• Marianne Fay, 2005. "The Urban Poor in Latin America," World Bank Publications, The World Bank, number 7263, June.
  • Handle: RePEc:wbk:wbpubs:7263

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    References listed on IDEAS

    1. David Coady & Margaret Grosh & John Hoddinott, 2004. "Targeting of Transfers in Developing Countries : Review of Lessons and Experience," World Bank Publications, The World Bank, number 14902, June.
    2. Ruel, Marie T. & de la Briere, Benedicte & Hallman, Kelly & Quisumbing, Agnes R. & Coj, Nora, 2002. "Does subsidized childcare help poor working women in urban areas?," FCND briefs 131, International Food Policy Research Institute (IFPRI).
    3. Beatrice Lorge Rogers & Jennifer Coates, 2002. "Food-Based Safety Nets and Related Programs," Working Papers in Food Policy and Nutrition 12, Friedman School of Nutrition Science and Policy.
    4. Emanuela Galasso & Martin Ravallion, 2004. "Social Protection in a Crisis: Argentina's Plan Jefes y Jefas," World Bank Economic Review, World Bank Group, vol. 18(3), pages 367-399.
    5. Lorge Rogers, Beatrice & Coates, Jennifer, 2002. "Food-based safety nets and related programs," Social Protection and Labor Policy and Technical Notes 29735, The World Bank.
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    Cited by:

    1. Jarillo, Brenda & Magaloni, Beatriz & Franco, Edgar & Robles, Gustavo, 2016. "How the Mexican drug war affects kids and schools? Evidence on effects and mechanisms," International Journal of Educational Development, Elsevier, vol. 51(C), pages 135-146.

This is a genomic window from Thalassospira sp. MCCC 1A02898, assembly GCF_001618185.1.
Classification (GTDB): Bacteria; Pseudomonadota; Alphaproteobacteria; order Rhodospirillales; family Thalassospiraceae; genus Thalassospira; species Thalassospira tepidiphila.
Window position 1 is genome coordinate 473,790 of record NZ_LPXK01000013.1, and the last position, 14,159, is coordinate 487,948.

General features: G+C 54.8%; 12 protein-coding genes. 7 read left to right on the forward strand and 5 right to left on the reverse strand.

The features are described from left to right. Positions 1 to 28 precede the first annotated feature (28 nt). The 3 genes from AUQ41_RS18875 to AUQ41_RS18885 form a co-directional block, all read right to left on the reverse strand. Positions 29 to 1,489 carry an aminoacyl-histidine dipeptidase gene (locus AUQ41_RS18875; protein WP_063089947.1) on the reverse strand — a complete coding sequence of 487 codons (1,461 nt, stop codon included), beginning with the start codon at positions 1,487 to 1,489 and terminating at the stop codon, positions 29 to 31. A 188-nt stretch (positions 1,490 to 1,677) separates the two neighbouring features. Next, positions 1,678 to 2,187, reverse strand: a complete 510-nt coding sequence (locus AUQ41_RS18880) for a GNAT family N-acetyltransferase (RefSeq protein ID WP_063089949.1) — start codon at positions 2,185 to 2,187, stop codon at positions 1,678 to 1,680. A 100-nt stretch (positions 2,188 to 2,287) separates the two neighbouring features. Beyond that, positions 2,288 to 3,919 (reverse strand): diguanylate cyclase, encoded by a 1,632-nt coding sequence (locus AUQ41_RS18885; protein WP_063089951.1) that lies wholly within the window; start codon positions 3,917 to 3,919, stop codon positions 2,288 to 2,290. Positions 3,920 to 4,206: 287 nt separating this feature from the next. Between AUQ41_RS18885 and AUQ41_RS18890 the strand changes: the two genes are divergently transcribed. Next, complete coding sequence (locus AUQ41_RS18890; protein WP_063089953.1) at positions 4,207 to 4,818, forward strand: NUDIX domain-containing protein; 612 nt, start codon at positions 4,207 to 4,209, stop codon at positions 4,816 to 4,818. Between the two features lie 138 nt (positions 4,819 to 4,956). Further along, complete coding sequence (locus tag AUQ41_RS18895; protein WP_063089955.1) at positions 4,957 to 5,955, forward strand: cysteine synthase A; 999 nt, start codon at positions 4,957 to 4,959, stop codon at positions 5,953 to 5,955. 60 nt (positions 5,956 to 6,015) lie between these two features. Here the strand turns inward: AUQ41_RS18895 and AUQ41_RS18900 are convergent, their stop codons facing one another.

2. Eduardo Rojas & Nadin Medellín, 2011. "Housing Policy Matters for the Poor: Housing Conditions in Latin America and the Caribbean, 1995-2006," IDB Publications (Working Papers) 3817, Inter-American Development Bank.
    3. Narloch, Ulf & Bangalore, Mook, 2018. "The multifaceted relationship between environmental risks and poverty: new insights from Vietnam," LSE Research Online Documents on Economics 87553, London School of Economics and Political Science, LSE Library.
    4. Avner,Paolo & Mehndiratta,Shomik Raj & Viguie,Vincent & Hallegatte,Stephane, 2017. "Buses, houses or cash ? socio-economic, spatial and environmental consequences of reforming public transport subsidies in Buenos Aires," Policy Research Working Paper Series 8166, The World Bank.
    5. World Bank, 2008. "Republic of Haiti - Public Expenditure Management and Financial Accountability Review (PEMFAR) : Improving Efficiency of the Fiscal System and Investing in Public Capital to Accelerate Growth and Redu," World Bank Other Operational Studies 7998, The World Bank.
    6. Torche, Florencia & Spilerman, Seymour, 2006. "Household Wealth in Latin America," WIDER Working Paper Series 114, World Institute for Development Economic Research (UNU-WIDER).
    7. Lozano Navarro, Francisco-Javier, 2015. "Elasticidad precio de la oferta inmobiliaria en el Gran Santiago
      [Housing supply elasticity in Greater Santiago]
      ," MPRA Paper 65012, University Library of Munich, Germany.